Migrants not a worry unless they come by boat: Scanlon report

Migrants not a worry unless they come by boat: Scanlon report

SBS World News Radio: Australians are less worried about immigration now than they have been at any point in almost a decade, according to the 2016 Mapping Social Cohesion survey by the Scanlon Foundation.

The 2016 Mapping Social Cohesion survey found the lowest level of concern about immigration in the nine years of surveying by the Scanlon Foundation.

The survey has found only 34 per cent of respondents regarded Australia's intake rate as "too high" - a result that shows little change from last year and is in line with other major surveys.

Researcher Professor Andrew Markus from Melbourne's Monash University says most of those surveyed also expressed support for Australia's humanitarian program, including the acceptance of refugees from Syria.

But he says that level of support doesn't extend to asylum seekers who try to reach Australia by sea.

"That's been a consistent feature, I would say, of polling for the last 15 or so years. People draw a distinction between an immigration program which is regulated by the government, and boat arrivals. They also draw a distinction between people who come on boats and people who are part of the humanitarian program recruited overseas. This year when we asked people do they support a humanitarian program and we explained that took people from overseas, 80 per cent of respondents said 'yes' they support the humanitarian program, but when it comes to boat arrivals that proportion goes down to 32 per cent."

The research found the view that multiculturalism has been good for Australia was held by most of the respondents, ranging from 83 to 86 per cent in the 2013-16 surveys.

And that the connotations around multiculturalism in Australia are positive as it is largely seen to facilitate integration while in parts of Europe, for example, it is viewed as a policy that entrenches division.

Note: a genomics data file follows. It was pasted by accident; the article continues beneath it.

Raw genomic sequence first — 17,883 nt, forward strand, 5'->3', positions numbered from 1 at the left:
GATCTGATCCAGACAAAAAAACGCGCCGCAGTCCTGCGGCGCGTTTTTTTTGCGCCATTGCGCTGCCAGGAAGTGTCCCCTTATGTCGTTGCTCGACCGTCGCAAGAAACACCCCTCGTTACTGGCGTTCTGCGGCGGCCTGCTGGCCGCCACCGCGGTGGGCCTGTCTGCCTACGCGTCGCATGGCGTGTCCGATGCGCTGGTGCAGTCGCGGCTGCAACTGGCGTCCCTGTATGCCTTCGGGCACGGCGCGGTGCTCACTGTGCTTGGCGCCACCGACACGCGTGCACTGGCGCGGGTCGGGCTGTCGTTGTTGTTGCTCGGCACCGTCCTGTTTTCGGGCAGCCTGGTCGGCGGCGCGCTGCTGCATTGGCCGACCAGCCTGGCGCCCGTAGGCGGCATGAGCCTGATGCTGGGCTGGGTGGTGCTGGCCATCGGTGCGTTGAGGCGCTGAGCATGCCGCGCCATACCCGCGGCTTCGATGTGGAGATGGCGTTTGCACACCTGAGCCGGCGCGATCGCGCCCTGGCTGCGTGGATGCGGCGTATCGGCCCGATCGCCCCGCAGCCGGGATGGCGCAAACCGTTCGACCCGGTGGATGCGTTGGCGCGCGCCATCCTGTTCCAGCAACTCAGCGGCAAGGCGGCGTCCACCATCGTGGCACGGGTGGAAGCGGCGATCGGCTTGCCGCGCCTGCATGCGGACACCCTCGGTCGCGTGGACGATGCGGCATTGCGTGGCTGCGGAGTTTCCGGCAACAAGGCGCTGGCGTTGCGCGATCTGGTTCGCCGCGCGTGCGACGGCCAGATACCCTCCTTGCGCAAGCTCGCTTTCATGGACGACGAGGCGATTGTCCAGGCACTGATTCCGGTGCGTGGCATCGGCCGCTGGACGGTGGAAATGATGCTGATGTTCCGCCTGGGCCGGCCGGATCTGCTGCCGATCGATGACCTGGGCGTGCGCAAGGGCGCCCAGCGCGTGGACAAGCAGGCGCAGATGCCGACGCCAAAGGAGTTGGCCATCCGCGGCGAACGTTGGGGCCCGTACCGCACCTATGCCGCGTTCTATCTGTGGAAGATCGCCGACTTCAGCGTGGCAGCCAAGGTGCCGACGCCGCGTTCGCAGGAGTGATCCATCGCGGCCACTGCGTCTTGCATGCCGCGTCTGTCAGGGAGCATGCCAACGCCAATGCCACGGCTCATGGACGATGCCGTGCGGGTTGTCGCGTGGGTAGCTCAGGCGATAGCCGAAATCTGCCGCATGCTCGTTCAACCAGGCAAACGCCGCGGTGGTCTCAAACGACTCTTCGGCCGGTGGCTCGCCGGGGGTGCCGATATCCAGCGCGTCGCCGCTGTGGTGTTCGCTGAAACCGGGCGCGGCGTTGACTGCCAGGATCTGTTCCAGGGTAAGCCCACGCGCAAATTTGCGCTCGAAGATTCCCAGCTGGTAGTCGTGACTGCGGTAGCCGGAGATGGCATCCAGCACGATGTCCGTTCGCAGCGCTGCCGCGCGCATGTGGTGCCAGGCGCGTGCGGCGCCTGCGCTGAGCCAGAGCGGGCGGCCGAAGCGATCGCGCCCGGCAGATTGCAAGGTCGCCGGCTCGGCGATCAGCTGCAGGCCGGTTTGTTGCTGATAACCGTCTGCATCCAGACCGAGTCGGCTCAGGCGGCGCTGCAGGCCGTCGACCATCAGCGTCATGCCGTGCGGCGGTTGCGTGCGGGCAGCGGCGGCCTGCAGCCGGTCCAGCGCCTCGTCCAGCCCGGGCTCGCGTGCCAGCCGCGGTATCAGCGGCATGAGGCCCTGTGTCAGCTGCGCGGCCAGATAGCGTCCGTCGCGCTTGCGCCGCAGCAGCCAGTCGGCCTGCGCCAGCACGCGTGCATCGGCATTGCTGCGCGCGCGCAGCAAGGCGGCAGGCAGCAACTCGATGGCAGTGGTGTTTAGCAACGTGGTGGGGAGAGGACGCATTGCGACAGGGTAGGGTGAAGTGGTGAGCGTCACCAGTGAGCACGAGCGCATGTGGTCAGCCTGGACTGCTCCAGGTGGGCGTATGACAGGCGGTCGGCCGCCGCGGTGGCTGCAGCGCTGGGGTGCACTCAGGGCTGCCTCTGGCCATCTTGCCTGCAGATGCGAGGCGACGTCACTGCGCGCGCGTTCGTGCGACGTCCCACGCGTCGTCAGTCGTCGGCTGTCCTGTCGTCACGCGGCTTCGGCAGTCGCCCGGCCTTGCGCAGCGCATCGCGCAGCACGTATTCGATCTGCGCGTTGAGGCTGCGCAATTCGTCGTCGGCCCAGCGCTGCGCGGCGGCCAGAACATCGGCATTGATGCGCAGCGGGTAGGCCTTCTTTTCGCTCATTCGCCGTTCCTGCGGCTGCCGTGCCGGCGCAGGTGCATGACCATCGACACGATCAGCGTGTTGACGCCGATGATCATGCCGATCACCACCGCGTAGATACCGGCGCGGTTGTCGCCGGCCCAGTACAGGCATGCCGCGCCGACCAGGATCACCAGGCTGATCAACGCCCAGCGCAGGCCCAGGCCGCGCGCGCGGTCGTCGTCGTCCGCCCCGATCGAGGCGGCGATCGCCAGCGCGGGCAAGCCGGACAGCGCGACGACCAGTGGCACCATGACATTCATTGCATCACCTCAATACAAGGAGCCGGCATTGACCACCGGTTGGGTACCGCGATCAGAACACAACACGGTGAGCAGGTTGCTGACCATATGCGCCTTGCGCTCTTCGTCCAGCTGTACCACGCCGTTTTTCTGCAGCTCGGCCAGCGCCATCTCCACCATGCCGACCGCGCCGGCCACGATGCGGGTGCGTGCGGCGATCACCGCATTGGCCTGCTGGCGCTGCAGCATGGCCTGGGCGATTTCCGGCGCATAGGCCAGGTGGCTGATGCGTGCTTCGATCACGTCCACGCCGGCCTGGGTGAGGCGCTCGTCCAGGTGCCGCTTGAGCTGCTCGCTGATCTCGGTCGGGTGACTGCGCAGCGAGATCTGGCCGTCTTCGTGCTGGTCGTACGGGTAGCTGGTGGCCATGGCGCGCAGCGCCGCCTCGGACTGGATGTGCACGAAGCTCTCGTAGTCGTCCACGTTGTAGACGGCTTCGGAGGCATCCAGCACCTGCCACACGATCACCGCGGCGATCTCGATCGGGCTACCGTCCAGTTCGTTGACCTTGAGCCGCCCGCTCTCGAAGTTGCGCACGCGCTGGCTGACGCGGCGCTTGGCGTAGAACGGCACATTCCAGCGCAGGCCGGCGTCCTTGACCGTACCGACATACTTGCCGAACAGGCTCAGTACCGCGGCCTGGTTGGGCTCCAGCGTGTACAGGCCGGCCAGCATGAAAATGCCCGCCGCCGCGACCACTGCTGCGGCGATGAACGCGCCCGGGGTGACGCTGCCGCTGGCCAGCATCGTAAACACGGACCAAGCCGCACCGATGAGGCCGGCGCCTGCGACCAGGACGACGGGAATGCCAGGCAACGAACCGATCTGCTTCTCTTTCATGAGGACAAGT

A majority of the opinion, it says, does not support the policy of assimilation, but neither does it back government funding of what's seen as cultural maintenance.

Most saw it as a two-way process of change, involving adaptation by the Australian and the overseas-born.

Joseph Caputo is the chairperson of the national body representing migrant communities, the Federation of Ethnic Communities' Councils of Australia, or FECCA.

He says the results overall paint a positive picture of Australian society's understanding of multiculturalism.

"On one hand the Australian population thinks that multiculturalism is good for this country, and so it should be because you're looking at almost seven million people in Australia that were born overseas. So they are part of this multicultural makeup of our society. Then on the other hand, some people feel rather concerned that perhaps we are artificially keeping diversity going unnecessarily. There are elements of that as well. But I think that the positive outcome of this is that the overwhelming majority of Australians - and not only those born overseas, but also those born in this country whether they be second or third generation - they accept that multiculturalism is great and good for this country and has always been good for this country."